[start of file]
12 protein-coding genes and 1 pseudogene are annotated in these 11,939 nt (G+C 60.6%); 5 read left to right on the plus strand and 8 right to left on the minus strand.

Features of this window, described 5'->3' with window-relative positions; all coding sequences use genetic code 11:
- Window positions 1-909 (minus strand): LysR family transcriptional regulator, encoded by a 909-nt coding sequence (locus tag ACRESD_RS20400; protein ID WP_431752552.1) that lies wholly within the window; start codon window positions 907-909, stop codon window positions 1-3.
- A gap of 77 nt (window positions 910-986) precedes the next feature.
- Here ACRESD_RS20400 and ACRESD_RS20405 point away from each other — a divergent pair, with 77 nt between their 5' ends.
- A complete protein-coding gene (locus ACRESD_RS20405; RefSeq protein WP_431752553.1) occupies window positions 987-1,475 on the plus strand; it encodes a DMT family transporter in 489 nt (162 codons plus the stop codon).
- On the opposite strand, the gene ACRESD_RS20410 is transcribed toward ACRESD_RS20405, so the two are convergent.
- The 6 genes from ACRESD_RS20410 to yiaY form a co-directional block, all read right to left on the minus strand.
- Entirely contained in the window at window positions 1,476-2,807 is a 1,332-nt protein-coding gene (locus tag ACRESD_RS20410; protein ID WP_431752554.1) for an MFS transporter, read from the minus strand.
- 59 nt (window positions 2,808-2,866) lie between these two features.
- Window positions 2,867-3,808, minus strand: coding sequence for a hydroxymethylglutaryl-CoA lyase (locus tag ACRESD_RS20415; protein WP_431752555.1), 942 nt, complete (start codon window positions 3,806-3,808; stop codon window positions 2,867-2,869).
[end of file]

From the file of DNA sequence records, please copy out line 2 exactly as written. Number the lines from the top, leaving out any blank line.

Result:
Features of this window, described 5'->3' with window-relative positions; all coding sequences use genetic code 11: